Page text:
Mr. George Baker

Tags: George Baker, illustrations, George Washington Carver, students, famous drummers, READING RAINBOW, girls and boys, Mufaro's Beautiful Daughters, Marian Anderson, titles of books, Booker T. Washington, Thomas Edison, Mary Cassatt, Grandma Moses, dance activity, Duke Ellington, Benjamin Franklin, Jimmy Carter, Helen Keller, Frederick Douglass, Top Ten list, Jon J. Muth, Houghton Mifflin, Ethel Footman Smothers, Gwendolyn Battle-Lavert, PAPA'S MARK, Enrique O. Sanchez, Laura Nyman Montenegro, Laura Fernandez, Jo Ellen Bogart, Holiday House, Colin Bootman, Jada Rowland, Eve Bunting, Dennis Haseley, likable characters, Lester L. Laminack, Donald Carrick, Libba Moore Gray, PAPA'S STORIES, Rick Jacobson, Omar S. Castaneda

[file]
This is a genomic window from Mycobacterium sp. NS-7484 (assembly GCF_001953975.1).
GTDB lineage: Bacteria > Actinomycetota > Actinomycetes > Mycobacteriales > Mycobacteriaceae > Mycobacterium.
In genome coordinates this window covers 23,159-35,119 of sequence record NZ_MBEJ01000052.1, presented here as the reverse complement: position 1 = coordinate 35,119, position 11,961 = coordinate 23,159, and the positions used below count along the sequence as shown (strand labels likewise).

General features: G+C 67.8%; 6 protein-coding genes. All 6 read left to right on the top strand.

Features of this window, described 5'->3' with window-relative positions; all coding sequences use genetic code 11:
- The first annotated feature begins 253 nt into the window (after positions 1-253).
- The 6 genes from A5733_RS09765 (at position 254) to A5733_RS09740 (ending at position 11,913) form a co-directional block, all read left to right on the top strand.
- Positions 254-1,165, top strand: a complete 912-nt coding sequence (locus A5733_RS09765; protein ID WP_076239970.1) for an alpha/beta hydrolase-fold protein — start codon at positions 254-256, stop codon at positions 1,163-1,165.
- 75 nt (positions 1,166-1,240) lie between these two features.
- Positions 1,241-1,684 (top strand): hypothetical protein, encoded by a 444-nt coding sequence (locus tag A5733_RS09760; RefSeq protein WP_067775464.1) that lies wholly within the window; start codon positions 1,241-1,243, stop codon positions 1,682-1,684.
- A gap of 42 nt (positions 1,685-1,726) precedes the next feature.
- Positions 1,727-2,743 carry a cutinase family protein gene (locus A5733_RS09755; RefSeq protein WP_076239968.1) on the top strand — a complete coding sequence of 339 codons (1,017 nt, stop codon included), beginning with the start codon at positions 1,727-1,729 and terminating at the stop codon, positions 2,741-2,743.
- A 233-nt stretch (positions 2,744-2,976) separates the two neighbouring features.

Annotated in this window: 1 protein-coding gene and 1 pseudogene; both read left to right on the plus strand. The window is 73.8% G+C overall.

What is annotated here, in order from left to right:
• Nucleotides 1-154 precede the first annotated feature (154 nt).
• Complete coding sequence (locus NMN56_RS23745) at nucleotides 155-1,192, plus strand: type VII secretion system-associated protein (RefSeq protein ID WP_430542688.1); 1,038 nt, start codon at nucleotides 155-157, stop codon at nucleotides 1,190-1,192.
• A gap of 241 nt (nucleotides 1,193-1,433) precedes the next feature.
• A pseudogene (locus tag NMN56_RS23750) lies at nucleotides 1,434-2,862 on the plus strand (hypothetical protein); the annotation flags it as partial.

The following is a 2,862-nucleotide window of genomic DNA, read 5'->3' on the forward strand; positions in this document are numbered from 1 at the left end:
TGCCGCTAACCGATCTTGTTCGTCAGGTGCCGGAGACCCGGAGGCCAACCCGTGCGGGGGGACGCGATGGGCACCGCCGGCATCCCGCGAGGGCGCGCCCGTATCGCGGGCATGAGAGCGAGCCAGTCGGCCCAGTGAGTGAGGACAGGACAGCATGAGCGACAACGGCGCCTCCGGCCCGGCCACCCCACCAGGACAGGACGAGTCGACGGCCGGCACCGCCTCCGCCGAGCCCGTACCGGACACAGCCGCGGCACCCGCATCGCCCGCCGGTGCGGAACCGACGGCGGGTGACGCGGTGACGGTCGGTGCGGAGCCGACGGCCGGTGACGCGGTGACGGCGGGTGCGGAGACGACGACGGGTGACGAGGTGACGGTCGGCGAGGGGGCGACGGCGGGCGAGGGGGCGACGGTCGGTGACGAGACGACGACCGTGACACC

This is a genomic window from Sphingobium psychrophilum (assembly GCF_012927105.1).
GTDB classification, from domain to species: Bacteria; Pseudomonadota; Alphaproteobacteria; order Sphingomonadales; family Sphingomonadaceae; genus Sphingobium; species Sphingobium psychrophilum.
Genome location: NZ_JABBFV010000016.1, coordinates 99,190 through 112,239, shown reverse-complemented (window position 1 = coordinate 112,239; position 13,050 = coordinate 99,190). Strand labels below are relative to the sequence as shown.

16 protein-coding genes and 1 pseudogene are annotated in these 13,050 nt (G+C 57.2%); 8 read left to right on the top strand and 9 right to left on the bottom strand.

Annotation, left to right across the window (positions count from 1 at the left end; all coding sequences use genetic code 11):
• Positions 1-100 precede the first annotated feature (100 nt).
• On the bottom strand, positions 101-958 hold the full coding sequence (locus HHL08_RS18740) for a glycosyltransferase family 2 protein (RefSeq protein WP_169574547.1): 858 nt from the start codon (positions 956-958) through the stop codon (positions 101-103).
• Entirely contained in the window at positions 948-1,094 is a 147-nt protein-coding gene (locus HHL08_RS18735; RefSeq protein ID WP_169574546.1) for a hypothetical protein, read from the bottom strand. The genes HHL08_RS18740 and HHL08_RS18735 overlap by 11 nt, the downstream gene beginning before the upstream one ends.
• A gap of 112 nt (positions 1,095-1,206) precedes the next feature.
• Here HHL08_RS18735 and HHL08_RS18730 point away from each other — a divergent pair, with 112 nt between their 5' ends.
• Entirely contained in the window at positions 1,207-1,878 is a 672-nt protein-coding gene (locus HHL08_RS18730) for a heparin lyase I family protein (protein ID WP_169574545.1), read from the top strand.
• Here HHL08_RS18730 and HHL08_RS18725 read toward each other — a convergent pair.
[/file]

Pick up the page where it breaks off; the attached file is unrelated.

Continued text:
Content: MR. GEORGE BAKER Author: Amy Hest Illustrator: Jon J. Muth Publisher: Candlewick THEME: It is never too late to learn something new ­ learning is a life-long endeavor. PROGRAM SUMMARY: Harry sits on the porch with 100 year old Mr. George Baker who can dance and play the drums but goes to school, just like Harry, so he can learn to read. LeVar explores how learning is an ageless adventure as he introduces The Steppers, a group of senior women who are learning to dance and perform, and to the Ferrara family who runs a bakery where the youngest to the oldest have been mixing up sweet treats for five generations. TOPICS FOR DISCUSSION: Discuss with students what is necessary to get really good at doing something. Invite them to tell about something at which they are expert. Pose the question that LeVar asks in the program: "What would you like to learn to do?" Discuss how people learn to read. Ask students how they would go about teaching someone to read. Mr. George Baker and Harry are very good friends. Invite students to tell about their elderly friends and what they enjoy doing together. CURRICULUM EXTENSION ACTIVITIES: In order to promote positive attitudes toward aging, explore the students' concepts of what it means to be "old." Have them cut out pictures of older people from magazines and attach them to a chart or bulletin board. Discuss the reasons for their choices. Along with the pictures, record their responses to the question, "What does it mean to be old?" Ask them to name some people (including famous persons) whom they perceive to be "old." Brainstorm two lists with students: "What older people can do" and "What I can do." Have students compare and contrast the two lists. After students have had opportunities to interact with elderly people, through some of the activities below, revisit the charts to see if they have altered their thinking. Investigate the availability of local community groups of elderly people who sing, dance, or otherwise perform, and invite them to do a program for the students. READING RAINBOW TEACHER'S GUIDE Program #148-- Mr. George Baker